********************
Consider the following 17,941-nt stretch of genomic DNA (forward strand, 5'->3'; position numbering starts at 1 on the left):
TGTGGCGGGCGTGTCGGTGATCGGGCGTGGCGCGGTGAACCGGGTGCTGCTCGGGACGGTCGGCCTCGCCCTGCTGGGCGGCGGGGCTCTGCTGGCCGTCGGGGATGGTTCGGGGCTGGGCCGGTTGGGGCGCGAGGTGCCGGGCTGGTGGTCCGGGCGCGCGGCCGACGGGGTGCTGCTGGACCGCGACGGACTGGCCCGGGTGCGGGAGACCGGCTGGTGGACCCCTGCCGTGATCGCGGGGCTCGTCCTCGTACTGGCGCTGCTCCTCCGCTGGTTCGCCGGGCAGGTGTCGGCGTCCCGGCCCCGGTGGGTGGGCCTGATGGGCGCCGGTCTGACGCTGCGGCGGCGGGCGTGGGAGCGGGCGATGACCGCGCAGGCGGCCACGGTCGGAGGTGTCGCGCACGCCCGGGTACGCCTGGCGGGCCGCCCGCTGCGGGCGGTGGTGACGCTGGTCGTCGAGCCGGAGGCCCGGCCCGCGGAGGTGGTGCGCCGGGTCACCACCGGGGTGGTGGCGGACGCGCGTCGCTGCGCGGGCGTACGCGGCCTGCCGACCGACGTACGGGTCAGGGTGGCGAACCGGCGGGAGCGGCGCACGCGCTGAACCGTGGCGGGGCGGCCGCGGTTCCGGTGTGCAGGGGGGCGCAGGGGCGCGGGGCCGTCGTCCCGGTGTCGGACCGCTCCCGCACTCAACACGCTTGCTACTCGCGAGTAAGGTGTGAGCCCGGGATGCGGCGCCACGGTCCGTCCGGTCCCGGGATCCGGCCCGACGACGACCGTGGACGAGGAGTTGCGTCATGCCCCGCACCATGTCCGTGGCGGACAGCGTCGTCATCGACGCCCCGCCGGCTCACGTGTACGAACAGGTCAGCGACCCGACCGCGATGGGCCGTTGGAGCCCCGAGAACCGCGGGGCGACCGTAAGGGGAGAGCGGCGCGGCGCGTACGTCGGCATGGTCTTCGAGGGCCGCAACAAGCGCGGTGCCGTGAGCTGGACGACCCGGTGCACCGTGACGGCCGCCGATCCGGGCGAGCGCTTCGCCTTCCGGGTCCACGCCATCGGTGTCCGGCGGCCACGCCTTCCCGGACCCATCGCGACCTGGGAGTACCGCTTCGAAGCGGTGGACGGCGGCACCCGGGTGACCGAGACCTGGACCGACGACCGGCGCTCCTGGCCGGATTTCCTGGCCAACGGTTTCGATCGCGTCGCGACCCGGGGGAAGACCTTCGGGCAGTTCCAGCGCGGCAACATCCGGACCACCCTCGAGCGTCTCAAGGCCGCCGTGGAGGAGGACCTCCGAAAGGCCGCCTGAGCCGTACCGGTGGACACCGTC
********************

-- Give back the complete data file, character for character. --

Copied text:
Consider the following 17,941-nt stretch of genomic DNA (forward strand, 5'->3'; position numbering starts at 1 on the left):
TGTGGCGGGCGTGTCGGTGATCGGGCGTGGCGCGGTGAACCGGGTGCTGCTCGGGACGGTCGGCCTCGCCCTGCTGGGCGGCGGGGCTCTGCTGGCCGTCGGGGATGGTTCGGGGCTGGGCCGGTTGGGGCGCGAGGTGCCGGGCTGGTGGTCCGGGCGCGCGGCCGACGGGGTGCTGCTGGACCGCGACGGACTGGCCCGGGTGCGGGAGACCGGCTGGTGGACCCCTGCCGTGATCGCGGGGCTCGTCCTCGTACTGGCGCTGCTCCTCCGCTGGTTCGCCGGGCAGGTGTCGGCGTCCCGGCCCCGGTGGGTGGGCCTGATGGGCGCCGGTCTGACGCTGCGGCGGCGGGCGTGGGAGCGGGCGATGACCGCGCAGGCGGCCACGGTCGGAGGTGTCGCGCACGCCCGGGTACGCCTGGCGGGCCGCCCGCTGCGGGCGGTGGTGACGCTGGTCGTCGAGCCGGAGGCCCGGCCCGCGGAGGTGGTGCGCCGGGTCACCACCGGGGTGGTGGCGGACGCGCGTCGCTGCGCGGGCGTACGCGGCCTGCCGACCGACGTACGGGTCAGGGTGGCGAACCGGCGGGAGCGGCGCACGCGCTGAACCGTGGCGGGGCGGCCGCGGTTCCGGTGTGCAGGGGGGCGCAGGGGCGCGGGGCCGTCGTCCCGGTGTCGGACCGCTCCCGCACTCAACACGCTTGCTACTCGCGAGTAAGGTGTGAGCCCGGGATGCGGCGCCACGGTCCGTCCGGTCCCGGGATCCGGCCCGACGACGACCGTGGACGAGGAGTTGCGTCATGCCCCGCACCATGTCCGTGGCGGACAGCGTCGTCATCGACGCCCCGCCGGCTCACGTGTACGAACAGGTCAGCGACCCGACCGCGATGGGCCGTTGGAGCCCCGAGAACCGCGGGGCGACCGTAAGGGGAGAGCGGCGCGGCGCGTACGTCGGCATGGTCTTCGAGGGCCGCAACAAGCGCGGTGCCGTGAGCTGGACGACCCGGTGCACCGTGACGGCCGCCGATCCGGGCGAGCGCTTCGCCTTCCGGGTCCACGCCATCGGTGTCCGGCGGCCACGCCTTCCCGGACCCATCGCGACCTGGGAGTACCGCTTCGAAGCGGTGGACGGCGGCACCCGGGTGACCGAGACCTGGACCGACGACCGGCGCTCCTGGCCGGATTTCCTGGCCAACGGTTTCGATCGCGTCGCGACCCGGGGGAAGACCTTCGGGCAGTTCCAGCGCGGCAACATCCGGACCACCCTCGAGCGTCTCAAGGCCGCCGTGGAGGAGGACCTCCGAAAGGCCGCCTGAGCCGTACCGGTGGACACCGTC